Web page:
MYRTLE BEACH, SC (WMBF) - Beaches in Myrtle Beach didn't reach capacity like most south strand beaches, but they were full.
Thousands flocked to the sand for an enjoyable day to view Monday's solar eclipse.
Lack's Beach Service, the Myrtle Beach lifeguarding service, took extra precautions Monday.
Libor Jedlicka works for Lack's Beach Service and said he'd spoken with the National Weather Service every day for the last five days to prepare for any weather scenario.
According to Jedlicka, the NWS told him the solar eclipse would not effect rip tides. However, the current new moon is.
"We're in a full moon these days, so it brings high risk of rip currents. So we stay in the red flag all day, high risk of rip currents. So we try to educate the public in the early morning that the rip currents are very dangerous. We had a bad rip current day yesterday," Jedlicka said.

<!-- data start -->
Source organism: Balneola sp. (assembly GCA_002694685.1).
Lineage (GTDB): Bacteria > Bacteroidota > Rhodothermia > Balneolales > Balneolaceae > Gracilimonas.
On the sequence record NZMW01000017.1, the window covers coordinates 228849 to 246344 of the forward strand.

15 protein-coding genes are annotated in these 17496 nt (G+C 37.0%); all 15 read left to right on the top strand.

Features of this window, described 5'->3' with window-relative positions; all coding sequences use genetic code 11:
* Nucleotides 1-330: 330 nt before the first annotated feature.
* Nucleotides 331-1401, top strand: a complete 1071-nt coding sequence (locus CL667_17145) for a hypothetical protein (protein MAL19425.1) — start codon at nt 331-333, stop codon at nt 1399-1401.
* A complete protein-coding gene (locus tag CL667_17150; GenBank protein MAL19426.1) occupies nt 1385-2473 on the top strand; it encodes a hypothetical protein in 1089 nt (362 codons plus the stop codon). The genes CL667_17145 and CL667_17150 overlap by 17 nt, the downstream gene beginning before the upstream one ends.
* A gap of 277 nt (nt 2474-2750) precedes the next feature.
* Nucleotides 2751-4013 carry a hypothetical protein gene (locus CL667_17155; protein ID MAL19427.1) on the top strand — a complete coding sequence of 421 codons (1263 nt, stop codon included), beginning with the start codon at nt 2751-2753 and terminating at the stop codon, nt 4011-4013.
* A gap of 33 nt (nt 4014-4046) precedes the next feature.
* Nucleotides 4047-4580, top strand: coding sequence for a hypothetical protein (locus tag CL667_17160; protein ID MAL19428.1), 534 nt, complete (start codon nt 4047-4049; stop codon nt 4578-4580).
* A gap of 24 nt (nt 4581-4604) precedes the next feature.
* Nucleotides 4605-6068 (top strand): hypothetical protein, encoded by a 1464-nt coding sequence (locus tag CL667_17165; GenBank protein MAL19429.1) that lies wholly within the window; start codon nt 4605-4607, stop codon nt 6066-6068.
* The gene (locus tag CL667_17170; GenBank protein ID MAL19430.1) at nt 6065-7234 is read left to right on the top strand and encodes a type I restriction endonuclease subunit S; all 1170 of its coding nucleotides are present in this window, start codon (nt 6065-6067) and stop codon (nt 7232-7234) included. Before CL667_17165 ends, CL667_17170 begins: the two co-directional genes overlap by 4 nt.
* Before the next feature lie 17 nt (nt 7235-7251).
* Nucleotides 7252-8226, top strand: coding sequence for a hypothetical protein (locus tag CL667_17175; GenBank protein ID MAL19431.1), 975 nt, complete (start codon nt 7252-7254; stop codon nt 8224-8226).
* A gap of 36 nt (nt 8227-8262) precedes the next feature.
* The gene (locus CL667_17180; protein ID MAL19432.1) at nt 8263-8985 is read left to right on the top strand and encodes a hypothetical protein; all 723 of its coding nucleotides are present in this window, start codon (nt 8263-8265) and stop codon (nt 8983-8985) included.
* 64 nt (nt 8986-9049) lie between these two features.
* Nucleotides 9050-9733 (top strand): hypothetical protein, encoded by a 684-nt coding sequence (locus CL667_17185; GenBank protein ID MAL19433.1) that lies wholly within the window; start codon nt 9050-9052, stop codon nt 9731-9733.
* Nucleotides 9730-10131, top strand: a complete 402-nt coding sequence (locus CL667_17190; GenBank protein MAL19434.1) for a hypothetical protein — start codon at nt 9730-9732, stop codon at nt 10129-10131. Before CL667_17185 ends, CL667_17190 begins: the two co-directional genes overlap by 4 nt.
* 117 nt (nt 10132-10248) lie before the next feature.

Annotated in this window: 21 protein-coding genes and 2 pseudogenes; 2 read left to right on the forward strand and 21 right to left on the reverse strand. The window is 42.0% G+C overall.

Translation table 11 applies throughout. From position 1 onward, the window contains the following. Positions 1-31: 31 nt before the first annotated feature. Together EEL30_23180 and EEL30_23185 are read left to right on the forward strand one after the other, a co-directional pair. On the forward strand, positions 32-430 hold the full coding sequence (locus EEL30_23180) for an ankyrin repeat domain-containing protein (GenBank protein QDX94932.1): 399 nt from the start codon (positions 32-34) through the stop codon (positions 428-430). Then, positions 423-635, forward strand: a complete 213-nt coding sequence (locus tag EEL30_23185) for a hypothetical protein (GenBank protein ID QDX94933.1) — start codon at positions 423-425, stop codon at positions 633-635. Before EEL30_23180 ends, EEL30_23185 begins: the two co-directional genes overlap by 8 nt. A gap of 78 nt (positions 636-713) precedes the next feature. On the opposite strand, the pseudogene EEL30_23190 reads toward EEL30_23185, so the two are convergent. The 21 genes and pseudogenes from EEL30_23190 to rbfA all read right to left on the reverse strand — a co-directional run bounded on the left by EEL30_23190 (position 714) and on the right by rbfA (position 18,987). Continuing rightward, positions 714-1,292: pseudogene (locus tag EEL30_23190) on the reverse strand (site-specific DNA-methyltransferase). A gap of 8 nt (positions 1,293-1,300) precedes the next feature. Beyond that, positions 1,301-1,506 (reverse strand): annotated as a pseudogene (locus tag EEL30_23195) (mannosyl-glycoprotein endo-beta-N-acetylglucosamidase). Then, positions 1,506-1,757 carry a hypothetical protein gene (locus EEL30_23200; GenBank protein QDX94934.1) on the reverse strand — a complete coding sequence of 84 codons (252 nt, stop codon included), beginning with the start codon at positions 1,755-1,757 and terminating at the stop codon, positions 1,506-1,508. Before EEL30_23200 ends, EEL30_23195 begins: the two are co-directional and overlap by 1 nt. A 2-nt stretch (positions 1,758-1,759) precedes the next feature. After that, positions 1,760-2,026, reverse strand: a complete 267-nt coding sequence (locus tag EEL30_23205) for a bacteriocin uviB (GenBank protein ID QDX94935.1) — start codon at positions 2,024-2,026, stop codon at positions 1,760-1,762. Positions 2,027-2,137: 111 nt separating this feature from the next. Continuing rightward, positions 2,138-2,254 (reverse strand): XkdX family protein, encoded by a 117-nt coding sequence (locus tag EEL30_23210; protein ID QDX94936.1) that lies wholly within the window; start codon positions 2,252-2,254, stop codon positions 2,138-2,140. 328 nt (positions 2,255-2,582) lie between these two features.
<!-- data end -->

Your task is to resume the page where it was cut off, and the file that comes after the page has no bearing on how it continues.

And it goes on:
Lifeguards ended up banning ocean swimming from 2:15 to 3:15 p.m. Monday for safety reasons. All lifeguards and supervisors worked Wednesday, Jedlicka said.
While the beaches were packed with sunbathers, the pier was packed with fishermen. Gary Justice is visiting from North Carolina. He said he caught a bunch of fish before the eclipse began around 1 p.m.
"It was good until about an hour and a half ago. I mean, now it's no good," Justice said.
Other fisherman said they were having similar luck.
People on the Second Avenue Pier said the cloud's obstruction was disappointing, they but enjoyed looking at Myrtle Beach light up as totality happened.
"Came out here for the eclipse, and I feel kind of down how the weather came out to be. We came out to see something amazing and it just got covered up by all these clouds. It was kind of ridiculous. But I mean, but at least we got the pleasure of seeing... at least being a part of it out here," visitor Sarai Consuegra said.